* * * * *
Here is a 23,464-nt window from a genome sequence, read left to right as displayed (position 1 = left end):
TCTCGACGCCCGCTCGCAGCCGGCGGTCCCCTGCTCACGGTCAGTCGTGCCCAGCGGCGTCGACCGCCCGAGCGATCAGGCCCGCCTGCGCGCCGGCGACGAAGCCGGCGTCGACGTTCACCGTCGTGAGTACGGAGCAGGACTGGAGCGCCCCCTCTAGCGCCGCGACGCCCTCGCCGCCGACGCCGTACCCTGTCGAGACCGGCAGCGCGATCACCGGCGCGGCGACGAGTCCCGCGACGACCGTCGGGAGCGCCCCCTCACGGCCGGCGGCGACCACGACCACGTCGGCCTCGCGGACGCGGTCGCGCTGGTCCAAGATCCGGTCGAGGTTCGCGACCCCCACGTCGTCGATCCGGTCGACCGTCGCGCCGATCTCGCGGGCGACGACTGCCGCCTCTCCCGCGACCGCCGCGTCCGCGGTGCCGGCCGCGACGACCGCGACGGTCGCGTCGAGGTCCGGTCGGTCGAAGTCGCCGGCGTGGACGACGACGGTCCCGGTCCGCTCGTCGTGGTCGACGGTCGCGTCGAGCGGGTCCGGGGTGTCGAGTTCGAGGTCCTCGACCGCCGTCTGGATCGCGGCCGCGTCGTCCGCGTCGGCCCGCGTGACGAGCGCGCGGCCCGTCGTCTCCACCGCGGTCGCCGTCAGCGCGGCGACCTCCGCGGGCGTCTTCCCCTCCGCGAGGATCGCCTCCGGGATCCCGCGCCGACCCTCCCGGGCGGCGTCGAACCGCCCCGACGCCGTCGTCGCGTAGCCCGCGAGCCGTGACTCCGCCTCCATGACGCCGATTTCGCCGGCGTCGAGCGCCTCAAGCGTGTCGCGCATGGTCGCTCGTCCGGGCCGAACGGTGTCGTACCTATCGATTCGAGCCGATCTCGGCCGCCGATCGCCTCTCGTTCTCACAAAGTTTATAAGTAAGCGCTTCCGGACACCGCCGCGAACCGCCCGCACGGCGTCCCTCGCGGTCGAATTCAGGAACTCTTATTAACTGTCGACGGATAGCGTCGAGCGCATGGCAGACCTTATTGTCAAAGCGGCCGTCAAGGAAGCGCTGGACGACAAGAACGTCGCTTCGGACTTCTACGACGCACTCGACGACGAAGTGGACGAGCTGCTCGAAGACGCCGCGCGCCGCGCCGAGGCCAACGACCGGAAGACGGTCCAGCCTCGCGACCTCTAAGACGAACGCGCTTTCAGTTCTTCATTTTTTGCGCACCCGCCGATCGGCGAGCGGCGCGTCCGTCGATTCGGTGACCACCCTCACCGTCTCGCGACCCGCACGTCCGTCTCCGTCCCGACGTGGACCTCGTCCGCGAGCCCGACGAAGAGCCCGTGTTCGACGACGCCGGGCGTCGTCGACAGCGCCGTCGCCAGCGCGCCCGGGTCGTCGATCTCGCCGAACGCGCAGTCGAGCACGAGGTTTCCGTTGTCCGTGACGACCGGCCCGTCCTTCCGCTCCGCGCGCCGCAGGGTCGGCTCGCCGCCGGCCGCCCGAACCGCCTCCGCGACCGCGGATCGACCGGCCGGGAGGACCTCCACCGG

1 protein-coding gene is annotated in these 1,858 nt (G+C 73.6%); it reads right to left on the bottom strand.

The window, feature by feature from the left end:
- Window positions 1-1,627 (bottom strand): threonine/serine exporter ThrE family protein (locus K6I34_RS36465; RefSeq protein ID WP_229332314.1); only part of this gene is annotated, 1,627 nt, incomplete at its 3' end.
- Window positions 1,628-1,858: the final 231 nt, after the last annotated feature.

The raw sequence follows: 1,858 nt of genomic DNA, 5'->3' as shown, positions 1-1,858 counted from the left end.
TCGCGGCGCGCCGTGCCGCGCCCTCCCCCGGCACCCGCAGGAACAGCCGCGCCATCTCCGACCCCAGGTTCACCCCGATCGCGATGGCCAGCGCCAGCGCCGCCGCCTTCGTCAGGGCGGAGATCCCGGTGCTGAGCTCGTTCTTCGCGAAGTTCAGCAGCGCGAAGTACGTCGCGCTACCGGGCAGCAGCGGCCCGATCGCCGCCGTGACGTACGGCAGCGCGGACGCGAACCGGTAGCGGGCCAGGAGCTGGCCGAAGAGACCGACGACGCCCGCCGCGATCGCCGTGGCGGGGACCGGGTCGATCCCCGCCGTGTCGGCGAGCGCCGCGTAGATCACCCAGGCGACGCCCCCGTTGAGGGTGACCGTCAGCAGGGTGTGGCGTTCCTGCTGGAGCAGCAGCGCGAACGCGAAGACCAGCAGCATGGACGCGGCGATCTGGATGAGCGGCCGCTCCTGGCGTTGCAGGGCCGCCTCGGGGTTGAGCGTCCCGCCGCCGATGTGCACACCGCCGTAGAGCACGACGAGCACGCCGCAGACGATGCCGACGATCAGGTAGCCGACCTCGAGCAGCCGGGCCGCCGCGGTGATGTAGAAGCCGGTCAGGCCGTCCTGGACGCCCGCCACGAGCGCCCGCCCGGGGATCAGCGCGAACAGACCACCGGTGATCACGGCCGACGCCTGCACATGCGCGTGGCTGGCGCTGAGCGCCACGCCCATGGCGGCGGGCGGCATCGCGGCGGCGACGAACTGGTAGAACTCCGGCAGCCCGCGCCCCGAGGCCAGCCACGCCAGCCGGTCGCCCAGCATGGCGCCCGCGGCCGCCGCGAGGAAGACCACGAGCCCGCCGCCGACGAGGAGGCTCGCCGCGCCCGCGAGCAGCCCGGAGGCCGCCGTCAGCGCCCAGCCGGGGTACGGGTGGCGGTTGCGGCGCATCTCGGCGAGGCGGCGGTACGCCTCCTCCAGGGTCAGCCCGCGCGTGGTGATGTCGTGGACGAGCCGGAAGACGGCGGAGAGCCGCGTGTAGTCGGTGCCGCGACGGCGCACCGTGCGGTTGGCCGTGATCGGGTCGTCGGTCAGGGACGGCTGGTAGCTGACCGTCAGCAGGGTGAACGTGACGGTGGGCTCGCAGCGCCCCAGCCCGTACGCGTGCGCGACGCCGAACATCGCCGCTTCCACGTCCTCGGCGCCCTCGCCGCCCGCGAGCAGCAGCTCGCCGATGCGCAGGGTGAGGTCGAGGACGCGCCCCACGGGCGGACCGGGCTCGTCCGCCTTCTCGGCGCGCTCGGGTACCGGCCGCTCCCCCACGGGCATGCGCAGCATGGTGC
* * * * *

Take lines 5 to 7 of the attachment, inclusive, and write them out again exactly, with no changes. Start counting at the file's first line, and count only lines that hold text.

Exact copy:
- Window positions 1-1,627 (bottom strand): threonine/serine exporter ThrE family protein (locus K6I34_RS36465; RefSeq protein ID WP_229332314.1); only part of this gene is annotated, 1,627 nt, incomplete at its 3' end.
- Window positions 1,628-1,858: the final 231 nt, after the last annotated feature.

The raw sequence follows: 1,858 nt of genomic DNA, 5'->3' as shown, positions 1-1,858 counted from the left end.